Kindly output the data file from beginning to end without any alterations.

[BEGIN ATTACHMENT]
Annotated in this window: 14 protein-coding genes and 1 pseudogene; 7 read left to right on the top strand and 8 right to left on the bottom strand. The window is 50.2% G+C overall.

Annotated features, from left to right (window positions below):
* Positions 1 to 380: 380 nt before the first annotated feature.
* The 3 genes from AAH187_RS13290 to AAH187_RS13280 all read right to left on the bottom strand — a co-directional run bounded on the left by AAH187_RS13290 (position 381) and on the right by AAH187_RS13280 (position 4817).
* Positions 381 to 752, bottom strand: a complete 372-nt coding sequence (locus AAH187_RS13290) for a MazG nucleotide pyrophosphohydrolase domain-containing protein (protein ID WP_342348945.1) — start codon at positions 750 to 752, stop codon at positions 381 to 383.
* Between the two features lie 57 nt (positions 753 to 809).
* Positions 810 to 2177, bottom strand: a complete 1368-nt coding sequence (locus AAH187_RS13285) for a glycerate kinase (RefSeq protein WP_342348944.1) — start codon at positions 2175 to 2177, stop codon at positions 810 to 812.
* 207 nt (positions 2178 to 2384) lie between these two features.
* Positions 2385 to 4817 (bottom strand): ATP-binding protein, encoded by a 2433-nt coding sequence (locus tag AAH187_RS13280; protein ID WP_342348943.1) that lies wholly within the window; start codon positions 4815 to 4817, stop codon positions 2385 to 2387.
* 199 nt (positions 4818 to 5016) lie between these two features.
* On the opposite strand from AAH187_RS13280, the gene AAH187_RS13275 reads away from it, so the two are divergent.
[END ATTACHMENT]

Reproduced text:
Annotated in this window: 14 protein-coding genes and 1 pseudogene; 7 read left to right on the top strand and 8 right to left on the bottom strand. The window is 50.2% G+C overall.

Annotated features, from left to right (window positions below):
* Positions 1 to 380: 380 nt before the first annotated feature.
* The 3 genes from AAH187_RS13290 to AAH187_RS13280 all read right to left on the bottom strand — a co-directional run bounded on the left by AAH187_RS13290 (position 381) and on the right by AAH187_RS13280 (position 4817).
* Positions 381 to 752, bottom strand: a complete 372-nt coding sequence (locus AAH187_RS13290) for a MazG nucleotide pyrophosphohydrolase domain-containing protein (protein ID WP_342348945.1) — start codon at positions 750 to 752, stop codon at positions 381 to 383.
* Between the two features lie 57 nt (positions 753 to 809).
* Positions 810 to 2177, bottom strand: a complete 1368-nt coding sequence (locus AAH187_RS13285) for a glycerate kinase (RefSeq protein WP_342348944.1) — start codon at positions 2175 to 2177, stop codon at positions 810 to 812.
* 207 nt (positions 2178 to 2384) lie between these two features.
* Positions 2385 to 4817 (bottom strand): ATP-binding protein, encoded by a 2433-nt coding sequence (locus tag AAH187_RS13280; protein ID WP_342348943.1) that lies wholly within the window; start codon positions 4815 to 4817, stop codon positions 2385 to 2387.
* 199 nt (positions 4818 to 5016) lie between these two features.
* On the opposite strand from AAH187_RS13280, the gene AAH187_RS13275 reads away from it, so the two are divergent.